“The ideological riders being pushed by Republicans have no place in the appropriations bills. Despite our successes in keeping a number of dangerous provisions out of the bills, we are still fighting to repeal the Hyde Amendment, which prohibits federal funding for abortions, and the Dickey Amendment, which has frozen federal research on gun violence. These are not the priorities of the American people—and to include them in the nation’s funding bills is deceitful and wrong.”

Gene Karpinski, president, League of Conservation Voters:
“Extreme, ideological riders have no place in the appropriations process and will only add to the gridlock that could eventually cause another government shutdown. Poison pill riders represent a serious threat to environmental protections, like riders that have attacked the Clean Water Rule, endangered species protections and clean air safeguards in recent years. It’s time for Republican leaders to abandon these riders and pass a clean budget that fully funds the environmental safeguards that protect our air, water, lands and wildlife—not one that attacks those protections with anti-environmental policy riders.”

Robert Weissman, president, Public Citizen:
“There is overwhelming public support for Wall Street reform and campaign finance measures, but giant corporations and their congressional allies are hoping to defeat public sentiment by rigging the government funding process. Unfortunately for Big Business, the American people are wise to the scheme and won’t let it succeed.”

Dana Singiser, vice president of public policy and government affairs, Planned Parenthood Action Fund:
“This year it’s time for politicians to do their job, pass a clean budget without harmful policy riders and get back to work. Americans, including Planned Parenthood’s over 2.5 million patients, deserve better than this callous politicking that is putting access to vital health care services at risk. Planned Parenthood is proud to stand with these leading organizations in calling for a clean budget devoid of harmful riders that do little but bring down our process and harm Americans.”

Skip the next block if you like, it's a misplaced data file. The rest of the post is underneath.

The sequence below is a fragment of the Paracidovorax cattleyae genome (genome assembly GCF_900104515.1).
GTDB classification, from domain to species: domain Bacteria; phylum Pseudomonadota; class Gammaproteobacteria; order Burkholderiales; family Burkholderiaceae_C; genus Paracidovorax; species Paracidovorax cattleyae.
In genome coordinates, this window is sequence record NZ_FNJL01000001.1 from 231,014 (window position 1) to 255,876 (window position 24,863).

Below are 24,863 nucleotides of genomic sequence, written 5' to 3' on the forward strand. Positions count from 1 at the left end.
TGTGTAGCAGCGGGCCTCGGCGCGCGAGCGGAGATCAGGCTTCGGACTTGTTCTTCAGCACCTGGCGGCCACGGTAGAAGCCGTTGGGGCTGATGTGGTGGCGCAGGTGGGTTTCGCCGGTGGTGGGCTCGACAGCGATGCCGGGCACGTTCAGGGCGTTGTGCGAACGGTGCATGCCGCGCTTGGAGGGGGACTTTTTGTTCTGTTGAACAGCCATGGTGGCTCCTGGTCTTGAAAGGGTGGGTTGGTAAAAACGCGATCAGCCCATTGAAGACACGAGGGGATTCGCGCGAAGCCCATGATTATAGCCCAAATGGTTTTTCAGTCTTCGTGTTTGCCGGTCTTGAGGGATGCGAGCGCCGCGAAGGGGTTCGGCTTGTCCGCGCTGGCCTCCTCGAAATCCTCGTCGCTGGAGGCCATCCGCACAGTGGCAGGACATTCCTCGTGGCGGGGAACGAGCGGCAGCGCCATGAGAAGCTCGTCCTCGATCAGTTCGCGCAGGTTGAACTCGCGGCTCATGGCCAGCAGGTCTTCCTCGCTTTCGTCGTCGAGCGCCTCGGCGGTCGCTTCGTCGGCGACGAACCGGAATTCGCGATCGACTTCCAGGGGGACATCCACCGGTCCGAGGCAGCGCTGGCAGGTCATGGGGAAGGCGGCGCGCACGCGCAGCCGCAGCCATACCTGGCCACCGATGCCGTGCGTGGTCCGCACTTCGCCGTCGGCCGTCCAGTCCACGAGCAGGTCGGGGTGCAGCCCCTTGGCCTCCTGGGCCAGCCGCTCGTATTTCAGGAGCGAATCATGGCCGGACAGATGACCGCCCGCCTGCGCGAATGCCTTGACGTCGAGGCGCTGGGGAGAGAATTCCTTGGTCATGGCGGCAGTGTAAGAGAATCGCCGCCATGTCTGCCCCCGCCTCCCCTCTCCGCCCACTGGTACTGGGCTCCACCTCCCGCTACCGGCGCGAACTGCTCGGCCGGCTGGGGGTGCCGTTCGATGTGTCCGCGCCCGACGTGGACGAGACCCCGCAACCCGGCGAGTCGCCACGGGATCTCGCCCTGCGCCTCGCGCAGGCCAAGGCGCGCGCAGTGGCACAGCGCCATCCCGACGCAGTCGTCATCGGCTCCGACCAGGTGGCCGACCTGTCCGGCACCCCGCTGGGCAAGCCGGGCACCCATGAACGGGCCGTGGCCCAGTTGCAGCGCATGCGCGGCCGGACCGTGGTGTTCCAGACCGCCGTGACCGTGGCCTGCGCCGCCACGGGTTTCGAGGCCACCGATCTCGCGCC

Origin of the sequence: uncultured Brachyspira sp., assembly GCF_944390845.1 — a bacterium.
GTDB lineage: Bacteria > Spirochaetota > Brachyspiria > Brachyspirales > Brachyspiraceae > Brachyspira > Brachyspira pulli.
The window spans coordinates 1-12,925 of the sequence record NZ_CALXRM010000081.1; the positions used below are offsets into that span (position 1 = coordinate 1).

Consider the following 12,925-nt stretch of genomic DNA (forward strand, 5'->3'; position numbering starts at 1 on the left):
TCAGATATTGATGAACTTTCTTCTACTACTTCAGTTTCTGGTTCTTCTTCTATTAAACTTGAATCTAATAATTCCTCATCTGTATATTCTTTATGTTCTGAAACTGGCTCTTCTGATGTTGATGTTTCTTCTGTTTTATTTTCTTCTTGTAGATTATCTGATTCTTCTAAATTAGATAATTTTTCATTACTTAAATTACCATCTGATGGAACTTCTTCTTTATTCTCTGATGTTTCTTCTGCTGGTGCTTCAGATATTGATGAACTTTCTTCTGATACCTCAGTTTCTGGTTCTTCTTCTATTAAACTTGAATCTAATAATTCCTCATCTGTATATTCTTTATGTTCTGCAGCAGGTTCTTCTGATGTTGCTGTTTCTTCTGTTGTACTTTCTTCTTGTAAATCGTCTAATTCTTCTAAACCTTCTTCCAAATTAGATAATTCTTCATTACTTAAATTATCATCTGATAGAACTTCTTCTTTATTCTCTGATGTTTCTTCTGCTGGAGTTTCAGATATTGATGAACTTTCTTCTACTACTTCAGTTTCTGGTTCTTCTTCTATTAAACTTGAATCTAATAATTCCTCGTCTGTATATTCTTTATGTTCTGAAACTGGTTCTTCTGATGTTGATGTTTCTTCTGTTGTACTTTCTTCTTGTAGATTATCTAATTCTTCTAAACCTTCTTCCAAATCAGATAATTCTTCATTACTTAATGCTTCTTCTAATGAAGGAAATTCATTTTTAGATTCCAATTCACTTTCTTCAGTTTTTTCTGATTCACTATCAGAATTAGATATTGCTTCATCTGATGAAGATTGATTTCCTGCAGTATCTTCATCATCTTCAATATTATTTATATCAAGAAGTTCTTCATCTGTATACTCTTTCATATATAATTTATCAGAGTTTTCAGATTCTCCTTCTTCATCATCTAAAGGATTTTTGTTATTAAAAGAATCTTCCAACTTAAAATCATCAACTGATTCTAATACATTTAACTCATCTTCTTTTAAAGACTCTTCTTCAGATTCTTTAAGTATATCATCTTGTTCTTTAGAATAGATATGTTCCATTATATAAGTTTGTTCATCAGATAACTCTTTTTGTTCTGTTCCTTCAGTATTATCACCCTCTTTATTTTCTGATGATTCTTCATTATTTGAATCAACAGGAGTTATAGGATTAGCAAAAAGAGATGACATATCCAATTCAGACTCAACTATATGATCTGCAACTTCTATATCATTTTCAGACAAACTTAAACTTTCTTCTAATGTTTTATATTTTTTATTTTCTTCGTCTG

Nancy Zirkin, executive vice president, Leadership Conference on Civil and Human Rights:
“Ideological policy riders have no place in appropriations bills. If members of Congress want to enact a boorish and backwards policy agenda, like reversing fair housing regulations, stoking anti-immigrant and anti-refugee sentiments, or supporting LGBT discrimination by federal contractors, they should do it plain sight and not snuck into behemoth spending bills.”

Scott Frey, director of federal government affairs, American Federation of State, County, and Municipal Employees:
“AFSCME strongly opposes policy riders, especially those that would target working families and block measures to ensure workplace protections, fair labor practices, fair pay and retirement security. Congress should do its job and invest in our communities to rebuild roads and bridges, upgrade schools, ensure safe drinking water and create middle-class jobs, rather than promote political agendas above working people.”

John Gray, director of legislation, Service Employees International Union:
“Riders from the Republican leadership are another example of how they rig the rules in favor of the wealthy few, at the expense of working people. Congress should do its job and fund the government with no riders.”